NASA Scientists: We Could Do ‘Very Little’ To Stop Big Asteroid That Will Barely Miss Earth


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Andrew Follett Energy and Science Reporter
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A large asteroid will pass uncomfortably close to Earth later this month.

NASA wouldn’t have been able to stop it from colliding with us if it had been on a collision course.

“We are lucky,” Dr. Joseph A. Nuth, a senior asteroid scientist at NASA’s Goddard Space Flight Center, told The Daily Caller News Foundation.

“This asteroid was discovered in 2014 – just three years ago,” he said. “Had it been heading for the Earth, there would have been very little that we could do to prevent an impact.”

The 2,000-foot-wide asteroid, called JO25, will miss Earth by only 1.1 million miles on April 19, according to NASA. There is no possibility the asteroid to collide with Earth, but it’s taking an extremely close approach for a rock that size.

“Asteroid impact is the only catastrophic natural disaster we know that has a chance for us to prevent if we detect it far enough in advance,” Lindley N. Johnson, NASA’s Planetary Defense Officer, told TheDCNF.

“How long it takes is very dependent on the size of the asteroid and the orbit that it is in – some orbits are almost impossible to get to in a timely manner without planetary gravity assist maneuvers, which of course take months to achieve,” Johnson said.
Nuth told TheDCNF that deflecting an asteroid on a collision course with Earth would require at least five years notice. Nuth was careful to say this was his personal opinion, not the formal position of NASA.

Johnson said it could take four to five years to build a spacecraft capable of intercepting the asteroid — not including the time it would take that craft to reach the asteroid. The cost of such a mission could be as high as $750 million or more.

“If the asteroid is small enough, simple disruption – breaking it up into small enough pieces for Earth’s atmosphere to handle – may be adequate, but for an object the size of JO25 this would not be effective and we’d almost certainly want to modify its orbit to a safe distance by imparting it a change in its orbital velocity,” Johnson said.

“For an object this size, multiple kinetic impactor hits would probably be necessary; a nuclear standoff orbit deflection may be the only option,” he said.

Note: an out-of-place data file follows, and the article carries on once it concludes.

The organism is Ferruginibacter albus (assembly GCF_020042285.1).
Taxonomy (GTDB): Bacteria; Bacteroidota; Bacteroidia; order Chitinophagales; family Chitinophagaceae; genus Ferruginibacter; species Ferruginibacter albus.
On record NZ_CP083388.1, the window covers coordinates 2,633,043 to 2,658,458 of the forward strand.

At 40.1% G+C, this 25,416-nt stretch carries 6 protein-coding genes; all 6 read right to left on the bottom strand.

In a recent war game, NASA and other federal agencies were unable to deflect a simulated asteroid on course to hit Earth with four years of warning.

The “city-killer” asteroid landed off the Southern California coast. Federal Energy Management Agency personnel were forced to coordinate a simulated mass evacuation of the Los Angeles area to mitigate the damages of a potential tsunami.

In the event an asteroid does hit Earth, NASA’s Planetary Defense Coordination Office would work with FEMA, the Department of Defense and other agencies to coordinate disaster responses.

Congress approved $50 million for near-earth object observations and planetary defense in 2016, up from just $4 million in 2010.

“Of course we can eliminate some reviews and testing and greatly compress the time to design and build the interceptor so that we might have been ready to launch around now,” Nuth told TheDCNF. “But do you really want to do such a rush job on the design, build, test and launch of the single spacecraft that would be relied upon to save a continent?”

The best way to protect Earth from asteroids is developing early warning systems and speeding up response times, Nuth said.

“There are two important lessons from this – and two intertwined solutions,” Nuth said. “First, we need to detect all such threats as early as possible. Second, we need to be able to respond to such threats much more rapidly than is currently possible with interceptor spacecraft that are highly reliable.”

Global asteroid detection programs found more than 16,072 near-Earth objects of all sizes — 568 new near-Earth objects were identified this year alone, according to International Astronomical Union’s Minor Planets Center.

NASA has an ground-based program to find and catalog all large asteroids capable of significantly damaging Earth, but scientists say a space-based infrared observatory would be better for the task.

NASA and its European partners focus on finding objects of at least 459 feet in diameter, which are large enough to devastate whole cities.

A small asteroid barely missed Earth in February, just hours after scientists first spotted it. The asteroid got within 32,200 miles of the Earth,or about 7.6 times closer than the moon.

“While our efforts have already found about 95% of the largest near-Earth asteroids – those larger than 1 kilometer in size – in the almost 20 years of NASA’s effort to date only about 30% of those larger than 140 meters have been found,” Johnson said. “To find the rest using the current level of survey capabilities will take many more decades and we will remain vulnerable to a sizable unwarned impact during that period.”

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